The association of weather and bathing water quality on the incidence of gastrointestinal illness in the west of Scotland

J. I. Eze, E. M. Scott, K. G. Pollock, R. Stidson, C. A. Miller, D. Lee

Research output: Contribution to journalArticlepeer-review

5 Citations (Scopus)

Abstract

The associations with weather and bathing water quality on infectious intestinal disease (IID) were investigated using data from two Scottish NHS Board areas. Monthly counts of viral and non-viral gastrointestinal infections were modelled as a smooth function of temperature, relative humidity and average monthly counts of faecal indicator organisms, respectively, adjusting for season and long-term trend effects. Strong seasonal patterns were observed for each group of pathogens. Peak viral gastrointestinal infection was in May while that of non-viral gastrointestinal infections was in July. A statistically significant negative association existed between weather (temperature and humidity) and viral infection. Average levels of non-viral gastrointestinal infections increased as temperature and relative humidity increased. Increasing levels of faecal indicator organisms in bathing waters were also associated with an increase in the average number of viral and non-viral gastrointestinal infections at the ecological level. Future climate change and prolonged precipitation events may result in increasing levels of faecal indicator organisms in bathing waters leading to likely increases in IIDs.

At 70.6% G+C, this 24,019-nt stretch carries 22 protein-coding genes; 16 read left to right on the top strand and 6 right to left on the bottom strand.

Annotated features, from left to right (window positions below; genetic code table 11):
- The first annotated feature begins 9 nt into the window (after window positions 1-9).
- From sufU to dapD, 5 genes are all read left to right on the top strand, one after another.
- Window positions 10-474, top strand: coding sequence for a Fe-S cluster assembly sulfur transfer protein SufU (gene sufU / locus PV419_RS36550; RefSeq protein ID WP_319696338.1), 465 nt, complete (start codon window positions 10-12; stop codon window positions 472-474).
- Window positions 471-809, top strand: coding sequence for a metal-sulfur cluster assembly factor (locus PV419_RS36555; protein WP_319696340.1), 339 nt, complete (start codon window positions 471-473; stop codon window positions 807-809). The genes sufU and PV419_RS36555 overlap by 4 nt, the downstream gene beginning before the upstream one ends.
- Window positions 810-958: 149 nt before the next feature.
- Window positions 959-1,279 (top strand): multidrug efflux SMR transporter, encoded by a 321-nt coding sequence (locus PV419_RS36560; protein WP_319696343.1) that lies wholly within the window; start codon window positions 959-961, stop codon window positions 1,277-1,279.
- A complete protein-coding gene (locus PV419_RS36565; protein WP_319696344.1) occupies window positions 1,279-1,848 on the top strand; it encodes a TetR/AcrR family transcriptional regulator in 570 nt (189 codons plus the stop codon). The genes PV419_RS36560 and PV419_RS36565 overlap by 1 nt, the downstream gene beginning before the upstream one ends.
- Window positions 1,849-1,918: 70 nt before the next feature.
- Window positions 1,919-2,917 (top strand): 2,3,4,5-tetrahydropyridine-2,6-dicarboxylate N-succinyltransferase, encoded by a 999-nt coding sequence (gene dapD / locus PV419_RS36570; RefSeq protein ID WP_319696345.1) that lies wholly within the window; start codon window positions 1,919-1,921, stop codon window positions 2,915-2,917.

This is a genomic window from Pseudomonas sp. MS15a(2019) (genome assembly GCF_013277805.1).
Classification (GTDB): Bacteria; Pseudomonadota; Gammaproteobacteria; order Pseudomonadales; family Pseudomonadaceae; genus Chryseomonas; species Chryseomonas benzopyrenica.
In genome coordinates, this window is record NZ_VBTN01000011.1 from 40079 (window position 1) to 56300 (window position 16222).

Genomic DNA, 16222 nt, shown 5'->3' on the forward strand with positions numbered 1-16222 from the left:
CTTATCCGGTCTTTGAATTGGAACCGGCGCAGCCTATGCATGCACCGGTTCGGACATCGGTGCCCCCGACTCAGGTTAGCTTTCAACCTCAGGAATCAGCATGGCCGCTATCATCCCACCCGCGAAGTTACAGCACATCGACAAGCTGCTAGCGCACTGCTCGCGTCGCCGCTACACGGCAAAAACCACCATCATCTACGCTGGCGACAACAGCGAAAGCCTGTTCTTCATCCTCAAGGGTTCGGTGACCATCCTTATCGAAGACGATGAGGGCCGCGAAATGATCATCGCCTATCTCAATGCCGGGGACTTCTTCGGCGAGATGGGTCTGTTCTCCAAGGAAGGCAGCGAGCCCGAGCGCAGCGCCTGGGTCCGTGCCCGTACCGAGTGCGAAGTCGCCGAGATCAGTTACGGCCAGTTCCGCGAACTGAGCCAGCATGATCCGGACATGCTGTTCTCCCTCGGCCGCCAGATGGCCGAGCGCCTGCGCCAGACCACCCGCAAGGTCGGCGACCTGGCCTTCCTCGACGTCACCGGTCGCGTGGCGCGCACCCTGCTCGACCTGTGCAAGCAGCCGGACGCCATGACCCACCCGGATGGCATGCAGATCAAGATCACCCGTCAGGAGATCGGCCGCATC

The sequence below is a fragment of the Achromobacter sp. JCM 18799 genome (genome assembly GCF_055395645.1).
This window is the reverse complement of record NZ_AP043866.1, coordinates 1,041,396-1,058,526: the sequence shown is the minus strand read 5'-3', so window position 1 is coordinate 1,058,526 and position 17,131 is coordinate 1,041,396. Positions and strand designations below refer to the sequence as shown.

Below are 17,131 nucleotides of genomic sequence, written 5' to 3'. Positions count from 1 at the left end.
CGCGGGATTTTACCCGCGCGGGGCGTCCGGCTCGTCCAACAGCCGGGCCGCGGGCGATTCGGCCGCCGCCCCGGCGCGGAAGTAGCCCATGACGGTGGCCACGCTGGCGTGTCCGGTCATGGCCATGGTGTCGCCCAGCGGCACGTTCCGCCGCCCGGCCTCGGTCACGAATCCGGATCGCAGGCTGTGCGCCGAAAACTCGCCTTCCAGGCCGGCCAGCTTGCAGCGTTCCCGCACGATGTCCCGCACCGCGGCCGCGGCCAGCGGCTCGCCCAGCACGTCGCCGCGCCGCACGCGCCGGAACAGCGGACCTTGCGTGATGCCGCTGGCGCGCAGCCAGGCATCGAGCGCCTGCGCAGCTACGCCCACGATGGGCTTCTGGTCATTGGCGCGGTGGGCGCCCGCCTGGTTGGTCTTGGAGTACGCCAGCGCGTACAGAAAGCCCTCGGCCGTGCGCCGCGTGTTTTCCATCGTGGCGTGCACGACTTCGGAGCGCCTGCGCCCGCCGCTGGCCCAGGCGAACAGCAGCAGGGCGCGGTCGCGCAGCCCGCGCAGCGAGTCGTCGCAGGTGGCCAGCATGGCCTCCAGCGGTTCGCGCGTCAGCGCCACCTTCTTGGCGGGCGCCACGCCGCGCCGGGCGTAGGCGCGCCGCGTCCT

Original languageEnglish
Pages (from-to)1289-1299
Number of pages11
JournalEpidemiology and Infection
Volume142
Issue number6
DOIs
Publication statusPrint publication - 2014
Externally publishedYes

Keywords

  • Faecal indicators
  • gastrointestinal infection
  • humidity
  • pathogens
  • temperature

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